However expansive your wine collection might be, you know there’s always room for new additions. Some collections are broad from the outset, capturing the best flavors of the world, while others are narrow in focus but big on regional pride.
If you’ve been wanting to shake up your collection for a while now, Brunello di Montalcino is one of the best wines for the task.
What Is Brunello Wine?
Brunello di Montalcino, typically shortened to Brunello by most collectors and connoisseurs, is a bold wine from Montalcino, a hilltop town located in the Tuscan hills in the province of Siena – roughly 70 miles from Florence and 30 miles from the city of Siena.
Brunello comes from a distinct variety of Sangiovese grape, dubbed Sangiovese Grosso. It’s known for large, luscious grapes with thick skins, high tannins and acidity.
To earn the Brunello di Montalcino label, the grapes must come from vineyards in and around Montalcino, with the wine having been produced and bottled in the town. The DOCG classification for Brunello, given in 1980, also states that the wine must contain 100 percent Sangiovese Grosso grapes.
This classification also sets rules for aging, with Brunello Normale required to age a minimum of 24 months in barrels and 4 months in bottles; before its release, it must age for 5 years total. Brunello Riserva, limited to the best grapes from the best harvests, must age for a minimum of 24 months in barrels and 6 months in bottles; combined, it must age for 6 years before its release.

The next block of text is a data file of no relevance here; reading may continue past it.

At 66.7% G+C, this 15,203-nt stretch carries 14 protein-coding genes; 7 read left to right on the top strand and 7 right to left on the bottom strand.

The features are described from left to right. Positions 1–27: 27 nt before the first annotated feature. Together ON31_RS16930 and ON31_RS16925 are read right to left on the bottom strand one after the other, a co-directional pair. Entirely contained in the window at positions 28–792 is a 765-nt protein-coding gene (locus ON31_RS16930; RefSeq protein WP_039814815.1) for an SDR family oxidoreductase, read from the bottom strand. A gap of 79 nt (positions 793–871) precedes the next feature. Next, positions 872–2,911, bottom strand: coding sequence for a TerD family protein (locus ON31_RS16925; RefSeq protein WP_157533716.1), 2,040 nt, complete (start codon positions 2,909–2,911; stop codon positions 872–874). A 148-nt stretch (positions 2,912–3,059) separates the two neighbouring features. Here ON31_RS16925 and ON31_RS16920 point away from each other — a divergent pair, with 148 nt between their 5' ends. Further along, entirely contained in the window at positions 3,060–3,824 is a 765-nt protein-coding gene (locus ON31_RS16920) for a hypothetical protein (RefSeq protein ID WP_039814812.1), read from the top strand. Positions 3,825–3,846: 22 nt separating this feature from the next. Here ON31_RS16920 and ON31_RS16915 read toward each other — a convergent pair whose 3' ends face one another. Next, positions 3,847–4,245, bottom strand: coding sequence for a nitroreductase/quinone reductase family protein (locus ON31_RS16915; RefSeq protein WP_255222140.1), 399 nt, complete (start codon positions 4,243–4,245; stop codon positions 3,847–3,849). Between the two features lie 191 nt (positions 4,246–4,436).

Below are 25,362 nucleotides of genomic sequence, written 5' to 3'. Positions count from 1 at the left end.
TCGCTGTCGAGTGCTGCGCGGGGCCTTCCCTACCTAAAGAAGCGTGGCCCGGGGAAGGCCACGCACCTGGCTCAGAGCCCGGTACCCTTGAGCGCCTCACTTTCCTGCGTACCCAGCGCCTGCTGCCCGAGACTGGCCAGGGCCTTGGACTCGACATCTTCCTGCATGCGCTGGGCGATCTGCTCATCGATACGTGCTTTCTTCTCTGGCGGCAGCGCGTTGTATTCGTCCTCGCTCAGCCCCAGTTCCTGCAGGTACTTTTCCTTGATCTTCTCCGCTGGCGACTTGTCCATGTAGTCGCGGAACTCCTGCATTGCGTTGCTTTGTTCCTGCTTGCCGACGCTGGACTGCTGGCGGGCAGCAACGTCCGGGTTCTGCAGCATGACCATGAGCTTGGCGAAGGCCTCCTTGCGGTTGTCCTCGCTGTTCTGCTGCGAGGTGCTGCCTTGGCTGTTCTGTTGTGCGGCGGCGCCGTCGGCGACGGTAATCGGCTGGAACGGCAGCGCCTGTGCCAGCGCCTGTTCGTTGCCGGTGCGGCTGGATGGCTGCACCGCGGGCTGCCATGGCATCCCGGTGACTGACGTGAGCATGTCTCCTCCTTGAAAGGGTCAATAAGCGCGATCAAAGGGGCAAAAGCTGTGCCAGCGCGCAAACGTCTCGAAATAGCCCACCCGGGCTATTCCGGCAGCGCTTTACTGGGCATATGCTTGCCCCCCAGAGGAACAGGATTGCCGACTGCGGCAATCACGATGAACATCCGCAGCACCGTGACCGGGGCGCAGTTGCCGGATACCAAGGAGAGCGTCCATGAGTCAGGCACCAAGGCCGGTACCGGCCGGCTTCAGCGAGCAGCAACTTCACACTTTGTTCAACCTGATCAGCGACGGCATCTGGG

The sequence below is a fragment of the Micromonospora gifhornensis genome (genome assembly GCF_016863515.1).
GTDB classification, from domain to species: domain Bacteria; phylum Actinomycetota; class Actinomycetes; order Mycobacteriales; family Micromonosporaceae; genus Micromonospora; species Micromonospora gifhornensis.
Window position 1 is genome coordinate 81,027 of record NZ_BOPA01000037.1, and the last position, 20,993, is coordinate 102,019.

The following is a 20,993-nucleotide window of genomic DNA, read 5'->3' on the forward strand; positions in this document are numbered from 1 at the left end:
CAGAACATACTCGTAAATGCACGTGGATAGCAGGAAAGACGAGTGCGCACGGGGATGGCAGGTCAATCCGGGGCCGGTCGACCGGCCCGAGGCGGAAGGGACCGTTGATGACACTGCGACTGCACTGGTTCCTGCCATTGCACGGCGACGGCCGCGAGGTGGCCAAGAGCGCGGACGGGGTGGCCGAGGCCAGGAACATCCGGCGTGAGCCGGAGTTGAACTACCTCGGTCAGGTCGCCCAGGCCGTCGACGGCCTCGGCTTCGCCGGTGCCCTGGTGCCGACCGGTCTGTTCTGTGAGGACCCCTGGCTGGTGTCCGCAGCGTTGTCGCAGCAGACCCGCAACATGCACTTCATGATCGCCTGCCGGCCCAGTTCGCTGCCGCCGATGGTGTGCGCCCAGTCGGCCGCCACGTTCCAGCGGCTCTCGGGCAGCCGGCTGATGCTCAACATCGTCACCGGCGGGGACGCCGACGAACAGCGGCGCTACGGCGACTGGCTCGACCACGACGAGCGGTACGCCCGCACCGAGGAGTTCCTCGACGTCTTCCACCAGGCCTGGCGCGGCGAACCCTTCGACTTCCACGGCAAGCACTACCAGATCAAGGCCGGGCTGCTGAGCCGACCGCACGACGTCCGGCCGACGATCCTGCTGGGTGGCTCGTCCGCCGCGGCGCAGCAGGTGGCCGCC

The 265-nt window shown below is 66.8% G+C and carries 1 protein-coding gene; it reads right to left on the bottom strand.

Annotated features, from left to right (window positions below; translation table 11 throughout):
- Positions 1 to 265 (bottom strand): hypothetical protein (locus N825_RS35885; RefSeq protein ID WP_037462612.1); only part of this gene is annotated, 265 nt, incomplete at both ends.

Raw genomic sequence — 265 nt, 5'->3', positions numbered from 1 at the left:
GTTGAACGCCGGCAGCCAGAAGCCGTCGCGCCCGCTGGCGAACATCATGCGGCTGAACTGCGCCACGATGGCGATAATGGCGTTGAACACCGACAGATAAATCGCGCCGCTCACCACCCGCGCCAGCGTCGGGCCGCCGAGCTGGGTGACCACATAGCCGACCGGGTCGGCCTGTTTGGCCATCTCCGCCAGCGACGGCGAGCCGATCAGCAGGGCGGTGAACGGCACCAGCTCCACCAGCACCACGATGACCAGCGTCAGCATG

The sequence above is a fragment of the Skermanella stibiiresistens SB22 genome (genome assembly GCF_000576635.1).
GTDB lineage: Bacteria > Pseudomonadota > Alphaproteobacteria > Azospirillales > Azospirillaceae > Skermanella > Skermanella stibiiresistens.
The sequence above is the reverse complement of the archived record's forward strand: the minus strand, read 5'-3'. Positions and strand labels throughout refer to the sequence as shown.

Interesting tidbit: According to the Consorzio Del Vino – which is in charge of governing these strict requirements – Brunello di Montalcino is illegal to sell if it doesn’t reside in a Bordelaise bottle.
How did this wine come to be?
Understanding Where Brunello di Montalcino Wine Came From
Throughout much of Tuscany’s winemaking history, most wines were co-fermented and thus had varying flavor profiles. By the mid-1800s, a winemaker named Clemente Santi was experimenting with isolating the grapes around Montalcino, creating a wine with a red-brown color – Brunello. It captured interest in an 1869 agricultural fair in Montepulciano, but it didn’t receive wide recognition until later.
Clemente’s grandson, Ferruccio Biondi-Santi, further developed the wine and issued the first release of Brunello di Montalcino in 1888. It had the distinction of rather long aging – 10 years in oak barrels.
Brunello remained a small production until the 1960s, when there were still only 11 producers. But after earning the DOC designation in 1968, Brunello saw a marked increase in producers eager to cultivate this increasingly sought-after wine.